Sally accompanies him as nurse to his fiancée’s mansion that weekend and, far from being understanding as Rene had expected, his betrothed, Louise (Gertrude Michael), completely rejects the baby, and then Rene. He’s been thrust into Sally’s arms, and despite a rough spot caused by a visit from Paulette, there can be little doubt that Rene and Sally will wind up together by the end of A Bedtime Story. A jealous streak on Sally’s part that leads to her storming away seems a bit unbelievable, but Rene saves this by hatching a plan that Chevalier reveals with no more than a joyous expression. A potential roadblock to happiness crops up back home when the couple who dumped Monsieur Baby reappear, but again, happiness is a certainty by the end of this one.
There are only four songs in the movie, the first sung by vocalist Leah Ray, one of Chevalier’s spurned lovers, in her movie debut. Chevalier takes on the other three tunes, each performed before the final third of the movie. Each of the three—“Monsieur Baby,” “In the Park in Paree,” and “Home Made Heaven,”—is catchy, making it somewhat disappointing that there’s no musical finale to cap A Bedtime Story.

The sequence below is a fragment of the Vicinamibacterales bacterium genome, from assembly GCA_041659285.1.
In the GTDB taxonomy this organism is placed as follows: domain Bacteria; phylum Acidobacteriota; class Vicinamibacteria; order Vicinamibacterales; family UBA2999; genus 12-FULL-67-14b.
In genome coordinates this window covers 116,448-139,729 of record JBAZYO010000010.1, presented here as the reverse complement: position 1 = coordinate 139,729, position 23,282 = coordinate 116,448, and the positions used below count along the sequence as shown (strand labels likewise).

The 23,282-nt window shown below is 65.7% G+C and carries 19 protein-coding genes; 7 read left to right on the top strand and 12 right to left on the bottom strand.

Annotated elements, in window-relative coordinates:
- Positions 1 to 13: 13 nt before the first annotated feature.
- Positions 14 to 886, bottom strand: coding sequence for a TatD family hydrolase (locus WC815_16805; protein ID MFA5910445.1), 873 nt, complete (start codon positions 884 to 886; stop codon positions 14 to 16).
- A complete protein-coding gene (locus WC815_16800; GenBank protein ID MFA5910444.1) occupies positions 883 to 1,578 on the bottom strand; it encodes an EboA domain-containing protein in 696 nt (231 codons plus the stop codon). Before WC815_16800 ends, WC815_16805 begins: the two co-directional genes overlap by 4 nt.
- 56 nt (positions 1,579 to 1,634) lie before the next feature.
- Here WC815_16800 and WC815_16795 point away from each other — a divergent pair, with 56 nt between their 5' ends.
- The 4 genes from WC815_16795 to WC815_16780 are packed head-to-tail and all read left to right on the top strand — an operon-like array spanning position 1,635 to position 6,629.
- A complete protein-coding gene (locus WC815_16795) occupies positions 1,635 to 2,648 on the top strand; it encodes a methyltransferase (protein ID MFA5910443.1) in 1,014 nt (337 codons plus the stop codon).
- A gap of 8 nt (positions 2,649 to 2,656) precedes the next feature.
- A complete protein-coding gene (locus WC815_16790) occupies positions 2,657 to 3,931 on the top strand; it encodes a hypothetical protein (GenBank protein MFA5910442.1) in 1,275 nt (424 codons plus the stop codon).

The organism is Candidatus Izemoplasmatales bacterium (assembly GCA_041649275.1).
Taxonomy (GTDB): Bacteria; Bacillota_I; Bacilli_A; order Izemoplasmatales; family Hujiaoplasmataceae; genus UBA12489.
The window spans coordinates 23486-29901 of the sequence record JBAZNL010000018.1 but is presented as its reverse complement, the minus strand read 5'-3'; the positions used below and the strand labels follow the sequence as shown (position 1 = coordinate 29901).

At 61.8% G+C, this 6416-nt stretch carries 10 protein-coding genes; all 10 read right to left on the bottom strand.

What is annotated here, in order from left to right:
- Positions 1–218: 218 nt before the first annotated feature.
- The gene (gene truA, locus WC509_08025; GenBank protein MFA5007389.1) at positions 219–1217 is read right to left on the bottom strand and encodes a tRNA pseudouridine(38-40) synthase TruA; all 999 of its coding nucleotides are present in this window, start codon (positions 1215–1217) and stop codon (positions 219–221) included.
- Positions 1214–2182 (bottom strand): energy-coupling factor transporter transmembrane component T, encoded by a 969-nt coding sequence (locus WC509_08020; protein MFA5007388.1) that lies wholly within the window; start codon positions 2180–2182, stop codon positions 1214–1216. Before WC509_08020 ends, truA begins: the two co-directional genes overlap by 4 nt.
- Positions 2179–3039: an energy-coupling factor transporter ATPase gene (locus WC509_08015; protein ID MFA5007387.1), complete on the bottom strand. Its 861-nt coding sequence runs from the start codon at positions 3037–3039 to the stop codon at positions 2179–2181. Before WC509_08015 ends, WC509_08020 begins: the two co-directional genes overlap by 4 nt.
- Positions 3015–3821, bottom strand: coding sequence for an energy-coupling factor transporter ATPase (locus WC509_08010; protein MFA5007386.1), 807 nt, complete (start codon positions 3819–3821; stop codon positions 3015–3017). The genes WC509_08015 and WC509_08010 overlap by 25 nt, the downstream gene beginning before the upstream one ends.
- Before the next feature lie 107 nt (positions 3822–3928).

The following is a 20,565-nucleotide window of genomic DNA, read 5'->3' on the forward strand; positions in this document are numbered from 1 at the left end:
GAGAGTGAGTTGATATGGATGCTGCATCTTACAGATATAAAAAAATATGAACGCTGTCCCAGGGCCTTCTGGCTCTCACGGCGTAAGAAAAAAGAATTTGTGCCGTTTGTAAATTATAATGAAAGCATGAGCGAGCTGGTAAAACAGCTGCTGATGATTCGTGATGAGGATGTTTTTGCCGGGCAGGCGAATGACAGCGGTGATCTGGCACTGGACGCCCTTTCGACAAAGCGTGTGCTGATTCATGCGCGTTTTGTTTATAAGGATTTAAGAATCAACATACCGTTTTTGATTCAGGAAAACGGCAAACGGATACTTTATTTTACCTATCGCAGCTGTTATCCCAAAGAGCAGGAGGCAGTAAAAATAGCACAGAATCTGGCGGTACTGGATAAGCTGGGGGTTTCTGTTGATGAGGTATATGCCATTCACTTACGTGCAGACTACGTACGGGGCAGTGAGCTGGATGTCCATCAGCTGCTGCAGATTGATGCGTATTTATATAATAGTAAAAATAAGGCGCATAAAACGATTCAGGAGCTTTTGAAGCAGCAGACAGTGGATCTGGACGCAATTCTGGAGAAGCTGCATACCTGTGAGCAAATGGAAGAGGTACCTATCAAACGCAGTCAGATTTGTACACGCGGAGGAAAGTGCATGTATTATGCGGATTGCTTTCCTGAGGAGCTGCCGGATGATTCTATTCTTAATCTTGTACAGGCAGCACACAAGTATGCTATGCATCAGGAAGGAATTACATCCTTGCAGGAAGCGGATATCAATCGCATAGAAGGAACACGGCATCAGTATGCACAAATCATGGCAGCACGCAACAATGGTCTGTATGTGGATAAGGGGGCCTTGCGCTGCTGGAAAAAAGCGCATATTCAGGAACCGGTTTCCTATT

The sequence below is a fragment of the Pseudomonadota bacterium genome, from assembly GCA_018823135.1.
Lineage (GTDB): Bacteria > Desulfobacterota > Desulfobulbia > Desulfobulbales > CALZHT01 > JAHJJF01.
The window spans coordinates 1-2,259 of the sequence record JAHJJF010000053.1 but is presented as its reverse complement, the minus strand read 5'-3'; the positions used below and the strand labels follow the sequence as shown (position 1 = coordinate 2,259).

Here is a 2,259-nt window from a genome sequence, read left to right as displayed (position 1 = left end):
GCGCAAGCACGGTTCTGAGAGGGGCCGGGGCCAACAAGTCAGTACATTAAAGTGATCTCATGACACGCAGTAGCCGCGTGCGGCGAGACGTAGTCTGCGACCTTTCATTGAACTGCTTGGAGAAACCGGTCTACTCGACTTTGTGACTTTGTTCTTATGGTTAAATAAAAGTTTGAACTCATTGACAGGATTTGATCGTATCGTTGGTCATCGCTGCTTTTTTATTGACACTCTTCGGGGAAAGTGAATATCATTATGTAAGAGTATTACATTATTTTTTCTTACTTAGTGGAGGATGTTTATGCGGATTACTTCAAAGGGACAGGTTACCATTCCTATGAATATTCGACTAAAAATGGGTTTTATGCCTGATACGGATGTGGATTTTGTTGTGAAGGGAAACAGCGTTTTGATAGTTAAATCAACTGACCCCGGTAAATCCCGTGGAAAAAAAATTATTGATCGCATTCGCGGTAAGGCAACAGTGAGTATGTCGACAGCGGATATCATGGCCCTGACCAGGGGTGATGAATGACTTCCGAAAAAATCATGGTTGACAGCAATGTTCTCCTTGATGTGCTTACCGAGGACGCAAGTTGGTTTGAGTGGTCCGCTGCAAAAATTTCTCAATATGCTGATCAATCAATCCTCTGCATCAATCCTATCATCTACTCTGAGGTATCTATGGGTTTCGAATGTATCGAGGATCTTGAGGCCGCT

Chevalier, as usual, carries the day through his charm, and Twelvetrees, back at a new studio just after her maternity leave, is excellent as his romantic interest. But both would be overshadowed by Baby LeRoy, who caused a sensation in this, his debut motion picture, released before his first birthday. A Bedtime Story began a brief two-year reign for Baby LeRoy as the top child star in Hollywood, a period that came to an abrupt end with the ascent of Shirley Temple in 1934.
While the baby stole the movie from Chevalier back in 1933, he’s not the pervasive force you might expect. He and Chevalier come across as equals in terms of screen presence, and once Twelvetrees arrives Baby LeRoy doesn’t do much more than lie still being adored. You could make just as big a case for Edward Everett Horton stealing the movie, as he’s a major presence throughout, especially during the first hour. He also shares the funniest scene in the movie, when he prepares to shave Chevalier immediately after discovering that his wife was one of Rene's many conquests.
Very entertaining romantic comedy with a bit of music, from Paramount and director Norman Taurog.
Never available on home video.
My IMDb rating: 7/10.